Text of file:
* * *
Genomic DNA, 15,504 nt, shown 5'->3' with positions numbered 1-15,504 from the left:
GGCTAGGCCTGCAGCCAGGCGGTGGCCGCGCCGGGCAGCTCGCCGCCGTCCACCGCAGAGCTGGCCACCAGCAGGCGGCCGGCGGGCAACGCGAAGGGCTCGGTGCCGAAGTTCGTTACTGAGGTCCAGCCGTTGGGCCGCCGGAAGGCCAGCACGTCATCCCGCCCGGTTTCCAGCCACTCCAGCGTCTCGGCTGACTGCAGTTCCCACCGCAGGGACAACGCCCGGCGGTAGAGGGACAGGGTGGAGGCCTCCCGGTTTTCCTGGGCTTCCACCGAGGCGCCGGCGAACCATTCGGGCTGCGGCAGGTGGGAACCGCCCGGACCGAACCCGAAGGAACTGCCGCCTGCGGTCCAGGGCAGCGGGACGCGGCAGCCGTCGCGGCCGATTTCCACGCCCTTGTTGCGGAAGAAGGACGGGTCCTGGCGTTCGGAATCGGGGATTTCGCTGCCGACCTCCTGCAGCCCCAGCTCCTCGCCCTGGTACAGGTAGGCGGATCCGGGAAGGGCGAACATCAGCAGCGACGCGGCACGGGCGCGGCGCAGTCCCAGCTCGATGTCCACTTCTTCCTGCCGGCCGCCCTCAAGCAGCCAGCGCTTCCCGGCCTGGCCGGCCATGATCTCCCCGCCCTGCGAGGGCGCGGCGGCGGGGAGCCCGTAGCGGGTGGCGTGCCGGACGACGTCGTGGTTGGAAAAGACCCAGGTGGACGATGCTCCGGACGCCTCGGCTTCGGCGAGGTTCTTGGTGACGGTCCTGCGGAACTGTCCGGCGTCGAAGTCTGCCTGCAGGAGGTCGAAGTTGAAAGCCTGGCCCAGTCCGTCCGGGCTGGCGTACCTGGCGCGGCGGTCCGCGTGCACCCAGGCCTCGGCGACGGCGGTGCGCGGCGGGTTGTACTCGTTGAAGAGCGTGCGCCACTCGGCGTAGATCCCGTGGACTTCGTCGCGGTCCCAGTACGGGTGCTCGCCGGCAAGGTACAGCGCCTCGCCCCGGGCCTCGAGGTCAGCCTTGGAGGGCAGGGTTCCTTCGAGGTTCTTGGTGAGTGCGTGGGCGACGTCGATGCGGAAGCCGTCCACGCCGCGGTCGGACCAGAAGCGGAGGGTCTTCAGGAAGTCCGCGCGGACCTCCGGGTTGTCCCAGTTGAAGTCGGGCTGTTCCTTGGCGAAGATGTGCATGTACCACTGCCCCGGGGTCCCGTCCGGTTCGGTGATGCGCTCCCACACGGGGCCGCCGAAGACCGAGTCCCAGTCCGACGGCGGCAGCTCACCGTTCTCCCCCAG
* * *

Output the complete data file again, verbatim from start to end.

Genomic DNA, 15,504 nt, shown 5'->3' with positions numbered 1-15,504 from the left:
GGCTAGGCCTGCAGCCAGGCGGTGGCCGCGCCGGGCAGCTCGCCGCCGTCCACCGCAGAGCTGGCCACCAGCAGGCGGCCGGCGGGCAACGCGAAGGGCTCGGTGCCGAAGTTCGTTACTGAGGTCCAGCCGTTGGGCCGCCGGAAGGCCAGCACGTCATCCCGCCCGGTTTCCAGCCACTCCAGCGTCTCGGCTGACTGCAGTTCCCACCGCAGGGACAACGCCCGGCGGTAGAGGGACAGGGTGGAGGCCTCCCGGTTTTCCTGGGCTTCCACCGAGGCGCCGGCGAACCATTCGGGCTGCGGCAGGTGGGAACCGCCCGGACCGAACCCGAAGGAACTGCCGCCTGCGGTCCAGGGCAGCGGGACGCGGCAGCCGTCGCGGCCGATTTCCACGCCCTTGTTGCGGAAGAAGGACGGGTCCTGGCGTTCGGAATCGGGGATTTCGCTGCCGACCTCCTGCAGCCCCAGCTCCTCGCCCTGGTACAGGTAGGCGGATCCGGGAAGGGCGAACATCAGCAGCGACGCGGCACGGGCGCGGCGCAGTCCCAGCTCGATGTCCACTTCTTCCTGCCGGCCGCCCTCAAGCAGCCAGCGCTTCCCGGCCTGGCCGGCCATGATCTCCCCGCCCTGCGAGGGCGCGGCGGCGGGGAGCCCGTAGCGGGTGGCGTGCCGGACGACGTCGTGGTTGGAAAAGACCCAGGTGGACGATGCTCCGGACGCCTCGGCTTCGGCGAGGTTCTTGGTGACGGTCCTGCGGAACTGTCCGGCGTCGAAGTCTGCCTGCAGGAGGTCGAAGTTGAAAGCCTGGCCCAGTCCGTCCGGGCTGGCGTACCTGGCGCGGCGGTCCGCGTGCACCCAGGCCTCGGCGACGGCGGTGCGCGGCGGGTTGTACTCGTTGAAGAGCGTGCGCCACTCGGCGTAGATCCCGTGGACTTCGTCGCGGTCCCAGTACGGGTGCTCGCCGGCAAGGTACAGCGCCTCGCCCCGGGCCTCGAGGTCAGCCTTGGAGGGCAGGGTTCCTTCGAGGTTCTTGGTGAGTGCGTGGGCGACGTCGATGCGGAAGCCGTCCACGCCGCGGTCGGACCAGAAGCGGAGGGTCTTCAGGAAGTCCGCGCGGACCTCCGGGTTGTCCCAGTTGAAGTCGGGCTGTTCCTTGGCGAAGATGTGCATGTACCACTGCCCCGGGGTCCCGTCCGGTTCGGTGATGCGCTCCCACACGGGGCCGCCGAAGACCGAGTCCCAGTCCGACGGCGGCAGCTCACCGTTCTCCCCCAG